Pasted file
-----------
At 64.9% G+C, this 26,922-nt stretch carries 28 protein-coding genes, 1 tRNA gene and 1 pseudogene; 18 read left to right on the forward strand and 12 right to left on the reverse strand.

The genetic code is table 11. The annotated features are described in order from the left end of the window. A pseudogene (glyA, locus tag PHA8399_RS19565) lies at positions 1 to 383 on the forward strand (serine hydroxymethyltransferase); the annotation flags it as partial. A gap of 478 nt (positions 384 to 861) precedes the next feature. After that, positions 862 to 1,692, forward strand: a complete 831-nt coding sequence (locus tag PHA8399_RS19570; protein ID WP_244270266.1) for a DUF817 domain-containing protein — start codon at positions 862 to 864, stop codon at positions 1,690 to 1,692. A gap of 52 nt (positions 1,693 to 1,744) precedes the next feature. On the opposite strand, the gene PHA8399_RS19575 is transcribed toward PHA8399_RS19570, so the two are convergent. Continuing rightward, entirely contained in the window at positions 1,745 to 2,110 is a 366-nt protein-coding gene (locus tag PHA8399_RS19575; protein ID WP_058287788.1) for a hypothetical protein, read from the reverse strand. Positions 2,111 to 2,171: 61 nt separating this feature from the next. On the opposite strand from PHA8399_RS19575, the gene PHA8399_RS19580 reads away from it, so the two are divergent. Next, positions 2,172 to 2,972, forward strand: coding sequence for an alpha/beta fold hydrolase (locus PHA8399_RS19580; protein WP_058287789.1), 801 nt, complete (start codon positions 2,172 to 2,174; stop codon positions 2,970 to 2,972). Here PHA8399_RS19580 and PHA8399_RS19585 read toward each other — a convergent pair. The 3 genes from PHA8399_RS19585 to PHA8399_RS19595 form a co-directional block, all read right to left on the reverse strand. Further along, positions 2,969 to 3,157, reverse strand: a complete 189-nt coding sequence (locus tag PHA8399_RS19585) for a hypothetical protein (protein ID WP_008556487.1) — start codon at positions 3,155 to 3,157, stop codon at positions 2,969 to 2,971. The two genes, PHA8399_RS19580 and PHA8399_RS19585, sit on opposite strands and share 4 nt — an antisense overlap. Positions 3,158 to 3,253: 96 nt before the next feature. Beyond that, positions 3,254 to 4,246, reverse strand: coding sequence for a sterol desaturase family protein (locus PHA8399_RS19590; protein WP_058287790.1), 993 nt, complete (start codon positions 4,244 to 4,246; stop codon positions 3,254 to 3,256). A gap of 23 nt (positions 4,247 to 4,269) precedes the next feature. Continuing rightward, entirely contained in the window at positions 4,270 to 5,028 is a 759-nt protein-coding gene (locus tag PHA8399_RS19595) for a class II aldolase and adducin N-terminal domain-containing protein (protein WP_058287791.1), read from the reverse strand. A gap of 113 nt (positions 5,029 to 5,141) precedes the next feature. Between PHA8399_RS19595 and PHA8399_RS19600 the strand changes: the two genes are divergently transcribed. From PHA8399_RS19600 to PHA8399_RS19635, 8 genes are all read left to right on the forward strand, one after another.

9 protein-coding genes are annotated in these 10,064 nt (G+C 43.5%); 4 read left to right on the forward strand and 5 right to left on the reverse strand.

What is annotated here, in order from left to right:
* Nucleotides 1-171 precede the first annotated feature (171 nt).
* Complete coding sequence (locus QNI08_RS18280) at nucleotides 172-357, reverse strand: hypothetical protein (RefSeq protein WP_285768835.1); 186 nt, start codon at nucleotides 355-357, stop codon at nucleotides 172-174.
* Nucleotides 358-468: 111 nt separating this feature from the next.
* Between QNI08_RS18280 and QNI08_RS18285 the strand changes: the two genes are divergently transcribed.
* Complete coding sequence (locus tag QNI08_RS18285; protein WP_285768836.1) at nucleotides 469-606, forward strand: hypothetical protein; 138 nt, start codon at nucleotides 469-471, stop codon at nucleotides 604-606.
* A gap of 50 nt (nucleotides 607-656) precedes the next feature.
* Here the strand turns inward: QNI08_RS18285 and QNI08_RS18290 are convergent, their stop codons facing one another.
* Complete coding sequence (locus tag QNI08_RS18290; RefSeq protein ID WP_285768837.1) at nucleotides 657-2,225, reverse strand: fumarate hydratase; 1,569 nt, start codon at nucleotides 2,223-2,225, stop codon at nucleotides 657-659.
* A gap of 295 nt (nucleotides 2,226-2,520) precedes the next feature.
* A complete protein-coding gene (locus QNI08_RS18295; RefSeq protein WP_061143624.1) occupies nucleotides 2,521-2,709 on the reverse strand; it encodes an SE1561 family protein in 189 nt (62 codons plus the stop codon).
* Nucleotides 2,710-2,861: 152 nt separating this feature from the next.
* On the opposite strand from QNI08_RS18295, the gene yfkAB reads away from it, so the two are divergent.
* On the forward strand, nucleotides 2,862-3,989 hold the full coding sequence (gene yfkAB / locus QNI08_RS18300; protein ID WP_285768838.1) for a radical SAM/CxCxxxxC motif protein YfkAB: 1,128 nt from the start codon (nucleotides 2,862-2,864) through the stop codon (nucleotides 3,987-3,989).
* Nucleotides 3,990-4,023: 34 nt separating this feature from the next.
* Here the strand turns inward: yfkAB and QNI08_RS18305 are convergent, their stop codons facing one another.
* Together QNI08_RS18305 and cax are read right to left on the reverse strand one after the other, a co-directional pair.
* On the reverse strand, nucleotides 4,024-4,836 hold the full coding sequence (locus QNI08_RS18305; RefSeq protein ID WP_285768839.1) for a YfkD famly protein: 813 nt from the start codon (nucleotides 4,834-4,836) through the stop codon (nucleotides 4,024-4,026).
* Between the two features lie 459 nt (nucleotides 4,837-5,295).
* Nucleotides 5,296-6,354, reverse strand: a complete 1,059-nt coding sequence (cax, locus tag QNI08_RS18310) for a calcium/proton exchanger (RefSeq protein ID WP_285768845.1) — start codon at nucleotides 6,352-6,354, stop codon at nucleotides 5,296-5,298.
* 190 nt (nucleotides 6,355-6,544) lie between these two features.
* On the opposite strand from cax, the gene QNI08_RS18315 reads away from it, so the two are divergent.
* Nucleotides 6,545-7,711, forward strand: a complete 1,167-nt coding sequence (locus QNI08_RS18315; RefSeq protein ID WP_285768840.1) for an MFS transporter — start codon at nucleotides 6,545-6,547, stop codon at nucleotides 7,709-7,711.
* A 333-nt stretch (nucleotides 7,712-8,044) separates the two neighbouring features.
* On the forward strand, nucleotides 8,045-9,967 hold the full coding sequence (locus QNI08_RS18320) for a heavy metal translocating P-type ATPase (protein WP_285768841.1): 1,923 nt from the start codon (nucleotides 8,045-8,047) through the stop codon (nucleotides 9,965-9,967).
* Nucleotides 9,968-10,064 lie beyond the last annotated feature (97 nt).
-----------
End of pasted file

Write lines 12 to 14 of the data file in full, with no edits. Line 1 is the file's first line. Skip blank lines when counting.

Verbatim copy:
* Complete coding sequence (locus tag QNI08_RS18290; RefSeq protein ID WP_285768837.1) at nucleotides 657-2,225, reverse strand: fumarate hydratase; 1,569 nt, start codon at nucleotides 2,223-2,225, stop codon at nucleotides 657-659.
* A gap of 295 nt (nucleotides 2,226-2,520) precedes the next feature.
* A complete protein-coding gene (locus QNI08_RS18295; RefSeq protein WP_061143624.1) occupies nucleotides 2,521-2,709 on the reverse strand; it encodes an SE1561 family protein in 189 nt (62 codons plus the stop codon).